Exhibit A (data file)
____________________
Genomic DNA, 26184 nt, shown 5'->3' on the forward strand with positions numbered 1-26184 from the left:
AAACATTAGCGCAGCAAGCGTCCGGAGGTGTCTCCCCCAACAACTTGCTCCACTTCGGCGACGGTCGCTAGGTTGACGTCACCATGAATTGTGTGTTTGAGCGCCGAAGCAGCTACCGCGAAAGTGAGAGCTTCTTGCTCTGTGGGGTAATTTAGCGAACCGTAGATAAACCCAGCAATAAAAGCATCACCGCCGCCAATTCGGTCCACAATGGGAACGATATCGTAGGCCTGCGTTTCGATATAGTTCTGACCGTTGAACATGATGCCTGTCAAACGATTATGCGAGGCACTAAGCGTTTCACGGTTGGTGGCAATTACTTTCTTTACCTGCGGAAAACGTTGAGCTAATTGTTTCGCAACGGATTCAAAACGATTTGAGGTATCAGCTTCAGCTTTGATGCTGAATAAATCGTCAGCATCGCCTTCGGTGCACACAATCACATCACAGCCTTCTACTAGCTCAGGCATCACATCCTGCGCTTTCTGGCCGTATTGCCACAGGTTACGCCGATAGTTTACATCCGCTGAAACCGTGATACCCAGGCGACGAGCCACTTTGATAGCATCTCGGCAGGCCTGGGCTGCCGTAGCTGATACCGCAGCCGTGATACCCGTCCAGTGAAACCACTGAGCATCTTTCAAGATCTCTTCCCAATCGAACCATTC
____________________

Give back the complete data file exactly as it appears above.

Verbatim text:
Genomic DNA, 26184 nt, shown 5'->3' on the forward strand with positions numbered 1-26184 from the left:
AAACATTAGCGCAGCAAGCGTCCGGAGGTGTCTCCCCCAACAACTTGCTCCACTTCGGCGACGGTCGCTAGGTTGACGTCACCATGAATTGTGTGTTTGAGCGCCGAAGCAGCTACCGCGAAAGTGAGAGCTTCTTGCTCTGTGGGGTAATTTAGCGAACCGTAGATAAACCCAGCAATAAAAGCATCACCGCCGCCAATTCGGTCCACAATGGGAACGATATCGTAGGCCTGCGTTTCGATATAGTTCTGACCGTTGAACATGATGCCTGTCAAACGATTATGCGAGGCACTAAGCGTTTCACGGTTGGTGGCAATTACTTTCTTTACCTGCGGAAAACGTTGAGCTAATTGTTTCGCAACGGATTCAAAACGATTTGAGGTATCAGCTTCAGCTTTGATGCTGAATAAATCGTCAGCATCGCCTTCGGTGCACACAATCACATCACAGCCTTCTACTAGCTCAGGCATCACATCCTGCGCTTTCTGGCCGTATTGCCACAGGTTACGCCGATAGTTTACATCCGCTGAAACCGTGATACCCAGGCGACGAGCCACTTTGATAGCATCTCGGCAGGCCTGGGCTGCCGTAGCTGATACCGCAGCCGTGATACCCGTCCAGTGAAACCACTGAGCATCTTTCAAGATCTCTTCCCAATCGAACCATTC